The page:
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Immigration Law

Expert: Are We Doomed to Repeat Past Mistakes?

Chantal da Silva, Newsweek, Jan. 22, 2020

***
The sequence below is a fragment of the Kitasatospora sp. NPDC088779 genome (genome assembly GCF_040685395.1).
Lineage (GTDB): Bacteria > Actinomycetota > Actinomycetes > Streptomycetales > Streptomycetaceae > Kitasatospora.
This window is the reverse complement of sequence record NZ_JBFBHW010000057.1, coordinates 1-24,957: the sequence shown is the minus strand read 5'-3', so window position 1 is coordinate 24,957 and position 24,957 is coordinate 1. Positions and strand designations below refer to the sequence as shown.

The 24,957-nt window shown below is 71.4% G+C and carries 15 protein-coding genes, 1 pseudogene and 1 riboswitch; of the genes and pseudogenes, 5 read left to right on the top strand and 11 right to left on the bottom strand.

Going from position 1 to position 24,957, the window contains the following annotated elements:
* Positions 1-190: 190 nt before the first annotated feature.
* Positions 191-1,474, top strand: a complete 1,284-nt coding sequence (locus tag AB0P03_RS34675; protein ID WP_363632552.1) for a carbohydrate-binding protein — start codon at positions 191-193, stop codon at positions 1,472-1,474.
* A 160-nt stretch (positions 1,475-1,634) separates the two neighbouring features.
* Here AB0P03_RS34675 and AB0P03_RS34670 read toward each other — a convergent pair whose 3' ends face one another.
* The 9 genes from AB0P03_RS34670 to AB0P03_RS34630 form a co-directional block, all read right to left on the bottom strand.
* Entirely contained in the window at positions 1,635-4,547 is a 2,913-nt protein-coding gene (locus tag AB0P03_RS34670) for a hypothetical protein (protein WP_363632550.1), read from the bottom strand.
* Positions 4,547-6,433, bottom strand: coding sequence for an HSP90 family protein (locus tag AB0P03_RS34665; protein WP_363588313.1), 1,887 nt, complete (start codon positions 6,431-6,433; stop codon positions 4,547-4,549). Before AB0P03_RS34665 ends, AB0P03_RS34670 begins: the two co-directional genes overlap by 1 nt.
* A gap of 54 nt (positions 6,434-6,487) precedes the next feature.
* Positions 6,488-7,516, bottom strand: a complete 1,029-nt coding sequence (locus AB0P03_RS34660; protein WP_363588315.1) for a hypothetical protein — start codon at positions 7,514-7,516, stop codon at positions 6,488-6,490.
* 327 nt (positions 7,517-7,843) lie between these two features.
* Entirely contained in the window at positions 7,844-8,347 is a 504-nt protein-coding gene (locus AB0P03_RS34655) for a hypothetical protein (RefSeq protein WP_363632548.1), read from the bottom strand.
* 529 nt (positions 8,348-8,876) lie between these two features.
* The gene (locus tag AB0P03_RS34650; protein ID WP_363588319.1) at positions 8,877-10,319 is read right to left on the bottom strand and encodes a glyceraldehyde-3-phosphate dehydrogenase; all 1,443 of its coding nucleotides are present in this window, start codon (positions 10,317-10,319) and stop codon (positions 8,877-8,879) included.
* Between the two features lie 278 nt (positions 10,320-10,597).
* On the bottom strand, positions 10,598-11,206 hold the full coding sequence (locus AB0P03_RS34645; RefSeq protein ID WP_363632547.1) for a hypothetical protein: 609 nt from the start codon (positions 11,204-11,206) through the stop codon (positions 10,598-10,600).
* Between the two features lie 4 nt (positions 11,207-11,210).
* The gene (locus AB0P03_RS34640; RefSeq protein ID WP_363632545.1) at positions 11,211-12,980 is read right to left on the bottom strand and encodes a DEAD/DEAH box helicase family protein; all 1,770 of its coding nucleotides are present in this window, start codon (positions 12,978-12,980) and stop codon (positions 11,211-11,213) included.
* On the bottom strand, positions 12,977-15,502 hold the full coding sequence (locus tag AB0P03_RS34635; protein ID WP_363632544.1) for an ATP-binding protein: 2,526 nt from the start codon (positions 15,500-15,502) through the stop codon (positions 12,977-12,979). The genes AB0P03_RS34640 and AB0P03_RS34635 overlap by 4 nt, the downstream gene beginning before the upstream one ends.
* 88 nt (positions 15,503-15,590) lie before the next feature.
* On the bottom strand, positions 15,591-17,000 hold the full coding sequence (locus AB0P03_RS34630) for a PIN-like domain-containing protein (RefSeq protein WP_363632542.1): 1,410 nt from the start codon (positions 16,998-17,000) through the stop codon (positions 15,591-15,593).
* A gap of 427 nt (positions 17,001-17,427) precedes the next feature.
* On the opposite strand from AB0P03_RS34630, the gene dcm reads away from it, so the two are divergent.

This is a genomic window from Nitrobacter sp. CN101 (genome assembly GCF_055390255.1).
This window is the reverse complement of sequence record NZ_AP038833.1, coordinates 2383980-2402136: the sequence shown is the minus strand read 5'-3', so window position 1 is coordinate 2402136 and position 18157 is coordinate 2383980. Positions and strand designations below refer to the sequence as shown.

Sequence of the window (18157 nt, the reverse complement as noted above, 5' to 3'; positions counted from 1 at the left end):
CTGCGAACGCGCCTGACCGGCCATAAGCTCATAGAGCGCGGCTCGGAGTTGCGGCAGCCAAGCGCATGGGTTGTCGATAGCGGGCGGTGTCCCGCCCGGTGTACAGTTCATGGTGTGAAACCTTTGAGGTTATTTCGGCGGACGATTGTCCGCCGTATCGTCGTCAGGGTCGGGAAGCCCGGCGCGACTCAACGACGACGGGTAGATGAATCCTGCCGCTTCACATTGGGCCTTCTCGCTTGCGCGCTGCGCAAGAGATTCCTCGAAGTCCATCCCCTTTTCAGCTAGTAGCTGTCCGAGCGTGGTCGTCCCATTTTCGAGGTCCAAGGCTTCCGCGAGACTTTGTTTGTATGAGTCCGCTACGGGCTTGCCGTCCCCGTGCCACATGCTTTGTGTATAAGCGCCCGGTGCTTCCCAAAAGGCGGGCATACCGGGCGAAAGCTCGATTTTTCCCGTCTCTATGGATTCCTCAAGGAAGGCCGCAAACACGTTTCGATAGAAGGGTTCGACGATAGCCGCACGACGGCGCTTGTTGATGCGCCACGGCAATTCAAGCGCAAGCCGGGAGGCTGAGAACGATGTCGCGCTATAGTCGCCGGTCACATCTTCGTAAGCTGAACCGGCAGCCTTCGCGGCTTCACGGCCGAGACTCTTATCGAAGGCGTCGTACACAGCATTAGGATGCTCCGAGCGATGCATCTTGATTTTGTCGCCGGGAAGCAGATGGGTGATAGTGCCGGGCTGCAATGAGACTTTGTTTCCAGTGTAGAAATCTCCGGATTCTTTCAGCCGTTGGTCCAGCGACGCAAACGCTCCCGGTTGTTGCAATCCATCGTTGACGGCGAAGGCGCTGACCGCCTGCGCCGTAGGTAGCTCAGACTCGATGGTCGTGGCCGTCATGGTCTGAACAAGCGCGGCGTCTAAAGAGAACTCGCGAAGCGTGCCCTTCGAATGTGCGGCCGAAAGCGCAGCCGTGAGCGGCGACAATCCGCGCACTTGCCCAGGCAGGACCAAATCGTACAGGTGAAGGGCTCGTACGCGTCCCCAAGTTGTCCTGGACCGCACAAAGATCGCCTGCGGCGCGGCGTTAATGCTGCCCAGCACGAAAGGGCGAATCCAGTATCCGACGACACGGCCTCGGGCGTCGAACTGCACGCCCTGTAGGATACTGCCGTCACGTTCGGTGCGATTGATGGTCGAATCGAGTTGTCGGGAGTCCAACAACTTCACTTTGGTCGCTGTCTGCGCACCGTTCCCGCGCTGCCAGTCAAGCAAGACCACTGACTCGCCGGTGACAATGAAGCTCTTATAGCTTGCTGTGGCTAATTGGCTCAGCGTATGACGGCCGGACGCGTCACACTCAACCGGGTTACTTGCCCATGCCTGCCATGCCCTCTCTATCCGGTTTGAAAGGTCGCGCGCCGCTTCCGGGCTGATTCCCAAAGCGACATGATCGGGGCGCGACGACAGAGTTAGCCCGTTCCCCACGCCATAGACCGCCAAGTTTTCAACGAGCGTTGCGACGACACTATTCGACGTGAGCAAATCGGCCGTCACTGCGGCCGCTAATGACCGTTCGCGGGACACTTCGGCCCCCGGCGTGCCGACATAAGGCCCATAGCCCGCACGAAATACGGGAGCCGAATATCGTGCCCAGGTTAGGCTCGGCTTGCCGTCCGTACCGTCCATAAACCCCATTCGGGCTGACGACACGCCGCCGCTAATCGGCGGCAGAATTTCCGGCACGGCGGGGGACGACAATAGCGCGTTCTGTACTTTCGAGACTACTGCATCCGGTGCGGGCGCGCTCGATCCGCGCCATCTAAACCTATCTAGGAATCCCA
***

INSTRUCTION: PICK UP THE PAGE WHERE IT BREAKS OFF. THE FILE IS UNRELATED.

"The U.S. Customs and Border Protection(CBP) agency is facing backlash after it was revealed the agency had refused entry to an Iranian student with a valid visa and forced him on a flight back home, despite a judge issuing an emergency stay of removal. ... In a statement shared with Newsweek, Cornell University Law School professor Stephen Yale-Loehr said he was disturbed to hear not only about Dehghani's story, but also of reports of dozens of Iranian Americans claiming to have been detained and questioned at a border crossing in Washington state recently.  Yale-Loehr said he had heard of multiple cases of Iranian students being turned away at airports since August, amid tensions between the U.S. and Iran. "And earlier this month, many U.S. citizens of Iranian descent were questioned for hours trying to return to the United States from Canada," the professor said.  The Cornell professor said the incidents raised concerns that the U.S. might be "doomed to repeat past mistakes."  "For example, we now realize that interning U.S. citizens of Japanese descent during World War II was a mistake. Congress even passed a law in 1988 apologizing for the internments and making reparations," he said. "Similarly, detaining people of Muslim descent after the 9/11 terrorist attacks and making them go through special registration procedures failed to yield any significant results in finding and deterring other terrorists."  "As Benjamin Franklin once said: 'Those who would give up essential liberty to purchase a little temporary safety deserve neither liberty nor safety,'" Yale-Loehr asserted."